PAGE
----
Lynne King

I've got to really think before I do a review on this one and so will come back to it at a later time.

Vit Babenco

What forces a person to betray his country? Where do all the spies come from? What makes them ticking? Some true espionage stories are much stranger than fiction, especially when the tale is told by such master as John Banville.“To take possession of a city of which you are not a native you must first fall in love there.”To achieve our own ideals we are ready to betray any ideals of the others.


A fascinating roman-à-clef, where, instead of the very real Anthony Blunt, we get the may as well have been real Victor Maskell, Irishman, aesthete, homosexual, art historian, and spy, moving through upper class Britain on either side of the Second World War and living right through to the onset of Thatcher. Banville has Maskell tell us his story with enough humor and poignancy so that he never outstays his welcome, even if you wouldn’t necessarily trust him as far as you would throw him. And Maskell isn’t alone, this book is full of colorful, well-drawn characters. Ultimately though, “The Untouchable” is about identity and the lies people tell to each other and to themselves, which may sound simple, but really is not. Fortunately, Banville knows this and has more than enough skill to show us. This was my first John Banville book, it wont be my last.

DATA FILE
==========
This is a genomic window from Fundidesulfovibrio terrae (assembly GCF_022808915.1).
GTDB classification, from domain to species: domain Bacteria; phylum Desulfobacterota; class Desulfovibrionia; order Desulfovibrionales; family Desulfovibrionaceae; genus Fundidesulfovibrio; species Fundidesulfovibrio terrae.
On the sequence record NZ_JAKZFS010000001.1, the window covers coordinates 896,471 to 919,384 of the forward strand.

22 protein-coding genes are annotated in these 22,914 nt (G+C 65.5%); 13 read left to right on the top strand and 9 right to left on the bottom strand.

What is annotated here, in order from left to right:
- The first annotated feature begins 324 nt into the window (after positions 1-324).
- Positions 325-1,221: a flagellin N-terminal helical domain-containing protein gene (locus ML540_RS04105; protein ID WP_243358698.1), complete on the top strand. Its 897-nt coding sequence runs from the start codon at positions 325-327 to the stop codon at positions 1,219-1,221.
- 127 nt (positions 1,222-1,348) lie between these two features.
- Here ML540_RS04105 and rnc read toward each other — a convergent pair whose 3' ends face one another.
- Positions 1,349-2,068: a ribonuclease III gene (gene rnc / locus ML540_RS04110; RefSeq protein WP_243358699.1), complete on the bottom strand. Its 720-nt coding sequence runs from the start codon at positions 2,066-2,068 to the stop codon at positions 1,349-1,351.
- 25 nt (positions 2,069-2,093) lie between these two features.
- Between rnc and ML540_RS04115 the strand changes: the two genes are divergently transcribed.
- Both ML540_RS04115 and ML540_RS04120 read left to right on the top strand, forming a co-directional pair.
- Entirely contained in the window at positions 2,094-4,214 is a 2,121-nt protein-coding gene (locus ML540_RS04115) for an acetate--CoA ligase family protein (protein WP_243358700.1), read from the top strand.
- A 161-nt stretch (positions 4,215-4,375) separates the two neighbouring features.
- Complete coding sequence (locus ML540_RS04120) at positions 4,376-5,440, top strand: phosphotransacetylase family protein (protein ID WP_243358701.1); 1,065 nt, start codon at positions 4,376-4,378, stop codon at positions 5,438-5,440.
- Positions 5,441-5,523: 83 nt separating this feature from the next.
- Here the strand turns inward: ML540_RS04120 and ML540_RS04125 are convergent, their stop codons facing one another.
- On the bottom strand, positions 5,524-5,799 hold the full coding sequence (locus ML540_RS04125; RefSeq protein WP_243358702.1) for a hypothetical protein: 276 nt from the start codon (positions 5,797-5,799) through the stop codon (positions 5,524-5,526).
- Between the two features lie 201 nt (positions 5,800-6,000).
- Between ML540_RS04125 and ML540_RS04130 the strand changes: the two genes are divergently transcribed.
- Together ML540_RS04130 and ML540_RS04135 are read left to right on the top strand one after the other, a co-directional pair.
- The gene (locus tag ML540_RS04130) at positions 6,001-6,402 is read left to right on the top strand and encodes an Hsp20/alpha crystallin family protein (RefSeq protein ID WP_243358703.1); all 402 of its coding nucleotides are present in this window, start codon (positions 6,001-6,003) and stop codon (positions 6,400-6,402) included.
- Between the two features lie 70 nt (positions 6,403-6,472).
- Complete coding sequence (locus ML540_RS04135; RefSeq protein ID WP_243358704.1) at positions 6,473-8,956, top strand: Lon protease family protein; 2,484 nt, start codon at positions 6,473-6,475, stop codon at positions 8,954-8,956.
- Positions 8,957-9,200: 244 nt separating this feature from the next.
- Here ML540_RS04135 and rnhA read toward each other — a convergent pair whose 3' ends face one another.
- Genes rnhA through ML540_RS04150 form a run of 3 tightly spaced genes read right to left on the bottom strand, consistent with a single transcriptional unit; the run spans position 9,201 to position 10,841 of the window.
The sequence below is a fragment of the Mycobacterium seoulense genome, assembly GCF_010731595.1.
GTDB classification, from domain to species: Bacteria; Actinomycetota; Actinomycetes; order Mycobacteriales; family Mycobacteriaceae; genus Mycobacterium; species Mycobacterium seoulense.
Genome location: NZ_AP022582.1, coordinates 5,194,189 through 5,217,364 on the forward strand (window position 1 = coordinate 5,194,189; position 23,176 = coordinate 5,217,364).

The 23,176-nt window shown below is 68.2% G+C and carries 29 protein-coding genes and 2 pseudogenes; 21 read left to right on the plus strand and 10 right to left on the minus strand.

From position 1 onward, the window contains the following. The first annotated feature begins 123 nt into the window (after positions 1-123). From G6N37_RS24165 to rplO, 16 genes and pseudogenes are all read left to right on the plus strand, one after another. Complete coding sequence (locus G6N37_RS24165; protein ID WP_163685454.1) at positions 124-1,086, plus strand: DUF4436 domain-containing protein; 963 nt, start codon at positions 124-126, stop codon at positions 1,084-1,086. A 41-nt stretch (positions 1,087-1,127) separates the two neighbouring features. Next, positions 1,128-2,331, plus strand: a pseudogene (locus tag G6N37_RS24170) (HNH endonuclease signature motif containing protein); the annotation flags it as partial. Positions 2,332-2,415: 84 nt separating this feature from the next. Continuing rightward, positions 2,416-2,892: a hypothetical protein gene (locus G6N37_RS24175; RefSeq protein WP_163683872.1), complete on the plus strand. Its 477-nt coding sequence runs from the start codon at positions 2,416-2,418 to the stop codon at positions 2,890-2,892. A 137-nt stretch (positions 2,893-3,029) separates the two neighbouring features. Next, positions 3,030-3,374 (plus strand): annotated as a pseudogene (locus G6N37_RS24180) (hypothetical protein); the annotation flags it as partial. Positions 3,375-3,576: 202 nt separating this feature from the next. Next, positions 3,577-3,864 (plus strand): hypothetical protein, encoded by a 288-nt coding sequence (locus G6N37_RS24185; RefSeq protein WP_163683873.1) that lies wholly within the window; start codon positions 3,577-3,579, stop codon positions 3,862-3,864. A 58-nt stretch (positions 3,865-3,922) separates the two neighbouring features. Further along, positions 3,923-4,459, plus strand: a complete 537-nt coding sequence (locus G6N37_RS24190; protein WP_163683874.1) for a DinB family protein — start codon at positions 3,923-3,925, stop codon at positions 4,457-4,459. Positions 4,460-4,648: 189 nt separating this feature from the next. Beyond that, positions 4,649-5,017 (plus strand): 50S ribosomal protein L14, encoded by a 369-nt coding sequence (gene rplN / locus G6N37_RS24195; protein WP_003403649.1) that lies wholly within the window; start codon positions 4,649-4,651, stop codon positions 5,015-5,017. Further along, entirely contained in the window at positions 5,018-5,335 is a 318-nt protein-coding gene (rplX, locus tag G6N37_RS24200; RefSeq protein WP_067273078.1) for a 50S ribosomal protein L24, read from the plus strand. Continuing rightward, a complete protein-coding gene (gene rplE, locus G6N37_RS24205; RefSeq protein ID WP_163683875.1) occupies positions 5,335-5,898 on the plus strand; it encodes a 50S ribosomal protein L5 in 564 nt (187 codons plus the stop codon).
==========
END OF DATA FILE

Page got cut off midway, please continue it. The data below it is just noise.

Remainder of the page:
This is my second try with John Banville. Once again, he impresses me with his ability to write nearly perfect prose and characters who are as flesh and blood and flawed as any who ever breathed, while completely boring me. That's strike two, Mr. Banville, and two is all most authors get from me.Banville is a serious Literary Dude, and this is a serious Literary Dude's novel. The Untouchable is written as a memoir by one Victor Maskell, who is based on real-life Cambridge spy Anthony Blunt; although this is a novel, it's only loosely fictionalized history. Maskell, as he tells his story, was, like Blunt, formerly the keeper of the British royal family's art collection, and has recently been exposed as a Soviet spy since before World War II. Maskell is also a homosexual, which plays a large part of his narrative - he describes his sexual encounters with the same precise elegant prose as he talks about watersheds in history and his role as a Soviet double-agent. Everybody nowadays disparages the 1950s, saying what a dreary decade it was. And they are right, if you think of McCarthyism and Korea, the Hungarian rebellion, all that serious historical stuff. I expect, however, that it is not public but private affairs that people are complaining of. Quite simply, I think they did not get enough of sex. All that fumbling with corsetry and woolen undergarments and all those grim couplings in the back seats of motorcars. The complaints and tears and resentful silences, while the wireless crooned callously of everlasting love. Feh! What dinginess! What soul-sapping desperation! The best that could be hoped for was a shabby deal marked by the exchange of a cheap ring followed by a life of furtive relievings on one side and of ill-paid prostitution on the other.Whereas, oh my friends, to be queer was the very bliss! The Fifties were the last grace age of queerdom. All the talk now is of freedom and pride. Pride! But these young hotheads in their pink bellbottoms, clamoring for the right to do it in the street if they feel like it, do not seem to appreciate, or at least seem to wish to deny, the aphrodisiac properties of secrecy and fear.Maskell is wry, cynical, sometimes humorous, and a bit depressive, looking back on a career that's been generally distinguished while always overshadowed by these twin secrets: he has lived his entire life in two closets, as a homosexual and a double-agent. He has few regrets, and he seems as much amused as he is upset by his public disgrace, the shock of his friends, the shame of his family.As brilliantly narrated as Maskell's story is, the problem is that it isn't much of a story. It's an old man reminiscing about being a young Marxist and a gay blade back when either one could get you hard prison time. There are no dramatic "spy" moments — even during World War II, he's just passing on not-very-important information to the Russians, until eventually he gets tired of the whole thing and rather anticlimactically (as much as a book that's had no suspense to begin with can have an anticlimax) drops out of the spy game. Then, years later, he's thrown under the bus by some of his former associates. (Figuratively, not literally; if anyone were actually thrown under a bus in this book, it would have been more exciting.)Most excellently written? Yes. Banville wins literary prizes — go John Banville. Did I care about Victor Maskell and his whiny, cynical, misogynistic moping after decades of being a Soviet spy? Noooo. If you have a real interest in this era, particularly with a realistically (if not particularly sympathetically) depicted gay character, then you probably won't regret reading this, but don't make the mistake of thinking that because it's about spies it's thrilling.